Discipline in School and Home

Topics: High school, Academic term, Homeschooling Pages: 5 (1795 words) Published: October 17, 2012
OK, so how important is classroom discipline for your home school? Perhaps you haven't really considered this question. It's definitely something to think about. You see, we're talking about your children here. This isn't just some academic question...it's a question of whether or not you want the best for your kids. I taught academic subjects for students in elementary through high school, and you know what I've discovered? The best classrooms are well managed, well disciplined classrooms. There's just no substitute for discipline in education. It's the oil that makes the machine move smoothly. And there's always more potential for disciplined efficiency in a home school classroom. You know your child better than anyone. You know what motivates and what doesn't. Yes, there truly is great potential for discipline in a home school. Unfortunately, there's also more potential to make do with mediocrity. Don't let that happen to you! So...to answer our question, classroom discipline is very important. It's the difference between an adequate education and a great education. And you want the best for your children...right? If you're wondering why you should listen to me about home schooling, I do know a little about it. My parents home schooled me for five years including junior high and high school...not exactly an easy assignment, I can tell you. I guess you could say I have a unique perspective on this subject not just as an educator but also as a home school student. And I'd like to share a little of my experience with you. So lets take a look at the issue of classroom discipline and see if we can make your home school as efficient and effective as we can. Here are five principles to "oil" your "machine" and make your classroom the best it can be.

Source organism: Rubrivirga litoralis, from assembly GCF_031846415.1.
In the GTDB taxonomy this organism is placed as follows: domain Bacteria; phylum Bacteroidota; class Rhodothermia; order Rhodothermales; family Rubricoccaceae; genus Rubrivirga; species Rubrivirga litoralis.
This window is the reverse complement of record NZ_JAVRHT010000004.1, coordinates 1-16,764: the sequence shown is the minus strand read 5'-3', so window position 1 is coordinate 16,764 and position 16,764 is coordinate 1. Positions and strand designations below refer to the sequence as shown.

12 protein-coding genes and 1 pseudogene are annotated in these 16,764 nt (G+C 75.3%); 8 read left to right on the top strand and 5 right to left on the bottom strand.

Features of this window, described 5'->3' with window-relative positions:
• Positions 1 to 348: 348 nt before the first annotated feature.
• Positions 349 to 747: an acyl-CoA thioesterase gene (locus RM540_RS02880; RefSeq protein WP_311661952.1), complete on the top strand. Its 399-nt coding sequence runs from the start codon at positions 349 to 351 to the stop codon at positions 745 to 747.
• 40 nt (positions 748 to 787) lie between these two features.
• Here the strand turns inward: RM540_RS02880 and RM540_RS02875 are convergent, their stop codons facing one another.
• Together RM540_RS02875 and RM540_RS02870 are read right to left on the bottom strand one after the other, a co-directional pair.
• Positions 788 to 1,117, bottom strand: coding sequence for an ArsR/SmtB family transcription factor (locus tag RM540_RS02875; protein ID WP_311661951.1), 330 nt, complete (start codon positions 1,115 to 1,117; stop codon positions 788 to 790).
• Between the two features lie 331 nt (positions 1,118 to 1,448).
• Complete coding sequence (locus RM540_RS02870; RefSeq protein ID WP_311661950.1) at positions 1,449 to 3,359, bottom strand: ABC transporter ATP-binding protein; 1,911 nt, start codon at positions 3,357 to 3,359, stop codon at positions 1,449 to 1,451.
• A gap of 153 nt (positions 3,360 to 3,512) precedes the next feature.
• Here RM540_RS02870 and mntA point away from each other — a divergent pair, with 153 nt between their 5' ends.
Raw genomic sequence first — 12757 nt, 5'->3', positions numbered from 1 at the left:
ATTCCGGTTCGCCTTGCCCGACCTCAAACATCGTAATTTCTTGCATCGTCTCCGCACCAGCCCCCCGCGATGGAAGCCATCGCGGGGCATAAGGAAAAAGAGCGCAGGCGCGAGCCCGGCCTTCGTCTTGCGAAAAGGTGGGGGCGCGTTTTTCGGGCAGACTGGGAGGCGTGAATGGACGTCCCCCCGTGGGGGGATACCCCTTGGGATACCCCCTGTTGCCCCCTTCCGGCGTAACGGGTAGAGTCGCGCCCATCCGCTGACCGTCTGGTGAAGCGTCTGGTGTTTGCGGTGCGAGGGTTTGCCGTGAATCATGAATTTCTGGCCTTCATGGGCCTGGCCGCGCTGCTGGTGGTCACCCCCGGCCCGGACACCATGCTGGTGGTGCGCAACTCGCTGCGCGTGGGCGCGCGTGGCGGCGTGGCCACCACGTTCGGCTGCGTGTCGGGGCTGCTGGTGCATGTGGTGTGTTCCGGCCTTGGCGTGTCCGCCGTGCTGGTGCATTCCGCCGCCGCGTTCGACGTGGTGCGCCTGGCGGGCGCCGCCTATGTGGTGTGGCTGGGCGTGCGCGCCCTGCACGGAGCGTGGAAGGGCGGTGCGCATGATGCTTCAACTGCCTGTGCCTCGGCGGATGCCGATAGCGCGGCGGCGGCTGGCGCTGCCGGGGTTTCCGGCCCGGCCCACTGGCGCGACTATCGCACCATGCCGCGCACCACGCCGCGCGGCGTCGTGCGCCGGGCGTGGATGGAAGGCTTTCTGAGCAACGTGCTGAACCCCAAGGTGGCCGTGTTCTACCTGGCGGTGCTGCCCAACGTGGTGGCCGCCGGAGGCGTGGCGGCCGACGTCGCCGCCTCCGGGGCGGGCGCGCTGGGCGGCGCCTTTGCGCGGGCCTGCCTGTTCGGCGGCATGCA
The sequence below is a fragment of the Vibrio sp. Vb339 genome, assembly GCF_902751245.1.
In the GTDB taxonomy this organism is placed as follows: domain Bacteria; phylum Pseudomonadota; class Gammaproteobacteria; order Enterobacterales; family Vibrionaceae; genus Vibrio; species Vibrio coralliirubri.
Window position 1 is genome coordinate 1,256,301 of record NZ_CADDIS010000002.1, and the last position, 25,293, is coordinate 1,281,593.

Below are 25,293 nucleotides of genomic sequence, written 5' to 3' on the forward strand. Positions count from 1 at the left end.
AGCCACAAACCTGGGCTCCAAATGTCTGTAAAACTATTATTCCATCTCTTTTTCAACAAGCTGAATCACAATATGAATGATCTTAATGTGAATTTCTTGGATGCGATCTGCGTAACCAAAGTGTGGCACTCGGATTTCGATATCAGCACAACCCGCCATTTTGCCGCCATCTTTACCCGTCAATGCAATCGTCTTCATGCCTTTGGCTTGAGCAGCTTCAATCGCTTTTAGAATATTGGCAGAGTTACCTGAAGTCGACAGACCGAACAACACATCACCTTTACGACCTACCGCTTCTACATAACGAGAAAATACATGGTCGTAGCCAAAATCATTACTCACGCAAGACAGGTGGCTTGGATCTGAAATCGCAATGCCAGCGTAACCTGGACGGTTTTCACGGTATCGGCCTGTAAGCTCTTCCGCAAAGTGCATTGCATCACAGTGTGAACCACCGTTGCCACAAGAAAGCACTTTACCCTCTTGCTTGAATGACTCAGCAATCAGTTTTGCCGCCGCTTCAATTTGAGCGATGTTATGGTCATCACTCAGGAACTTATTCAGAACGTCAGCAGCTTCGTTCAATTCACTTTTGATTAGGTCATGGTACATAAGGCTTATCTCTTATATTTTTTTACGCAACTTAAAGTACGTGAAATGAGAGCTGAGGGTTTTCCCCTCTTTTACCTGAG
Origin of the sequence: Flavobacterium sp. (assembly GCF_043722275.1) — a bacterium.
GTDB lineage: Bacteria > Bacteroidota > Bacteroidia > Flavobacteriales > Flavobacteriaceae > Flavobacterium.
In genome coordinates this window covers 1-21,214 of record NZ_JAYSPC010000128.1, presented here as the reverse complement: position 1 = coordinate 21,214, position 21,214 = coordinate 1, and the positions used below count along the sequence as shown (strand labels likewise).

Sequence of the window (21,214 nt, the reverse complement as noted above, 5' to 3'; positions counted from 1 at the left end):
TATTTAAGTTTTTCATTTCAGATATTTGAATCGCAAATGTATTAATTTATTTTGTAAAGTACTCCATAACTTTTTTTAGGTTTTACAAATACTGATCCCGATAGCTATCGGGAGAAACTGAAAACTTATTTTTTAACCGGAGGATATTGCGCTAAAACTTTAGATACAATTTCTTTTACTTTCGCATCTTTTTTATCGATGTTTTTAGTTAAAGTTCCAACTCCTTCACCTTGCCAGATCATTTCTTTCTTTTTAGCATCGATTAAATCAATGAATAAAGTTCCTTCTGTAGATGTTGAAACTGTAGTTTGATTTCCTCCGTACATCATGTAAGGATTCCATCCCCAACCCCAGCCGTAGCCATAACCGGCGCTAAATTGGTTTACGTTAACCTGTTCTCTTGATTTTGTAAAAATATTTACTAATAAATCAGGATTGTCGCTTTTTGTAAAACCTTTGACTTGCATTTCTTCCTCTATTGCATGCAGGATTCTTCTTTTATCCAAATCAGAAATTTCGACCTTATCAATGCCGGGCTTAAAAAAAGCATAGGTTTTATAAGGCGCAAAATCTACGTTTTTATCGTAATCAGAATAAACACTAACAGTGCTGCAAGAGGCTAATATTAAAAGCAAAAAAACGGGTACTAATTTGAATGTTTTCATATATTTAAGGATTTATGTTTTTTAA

1. Lay Down the Law!
Who would you rather be?...
A parent with no workable plan for discipline...screaming and yelling all day at her kids who don't seem to mind getting yelled at in the first place and just do what they want to do ...or...
A parent who is alway on top of it, has a plan written down and communicated adequately to her children...who know and respect that plan and follow it day in and day out. So... So...who would you rather be?

I think we would all agree that the second example pictures success more than the first. So what's the difference? Other than the obvious difference in results, the difference is very simple... The second parent had a plan. And she communicated that plan clearly to her children. That's success for a classroom. That's classroom discipline at its best. You have to have a clear plan written down in black and white. Then you must communicate that plan to your children. They need to know... When the school day begins and ends.

What the classroom rules are.
What goals must be accomplished for that day.
What kinds of breaks are acceptable and when.
Let's take each of these one at a time...
I can't emphasize more how important sticking to a schedule is. If you get this part of classroom discipline wrong, you'll find yourself in the middle of a mind-blowing madhouse rather than a calm, cool and collected classroom. A good schedule includes when you begin class and when you end it. An ending time may not seem important. But it adds structure to your child's life by giving a clear "cutoff" for getting work done. Anything after this cutoff time is "homework." Rules must be established and enforced as well. Be strict with these at first. Then loosen up later when a pattern of acceptable behavior has been established. This alone can make a big difference in your home school classroom. Your child's goals should be clear and reachable. It's probably best to place some kind of goal chart in front of your child. You won't believe how excited your daughter will be when she has crossed off all the goals on her chart. She'll feel she's accomplished something! Breaks are another matter. Don't forget to take them! Some "overachieving" parents tend to...
Continue Reading

Please join StudyMode to read the full document

You May Also Find These Documents Helpful

  • Discipline in School and at Home Essay
  • Essay on Discipline in School and at Home
  • Home School Essay
  • Home School Essay
  • Home School or School House Essay
  • Home school Essay
  • Discipline in School and at Home Essay
  • Discipline at Home Ana School Essay

Become a StudyMode Member

Sign Up - It's Free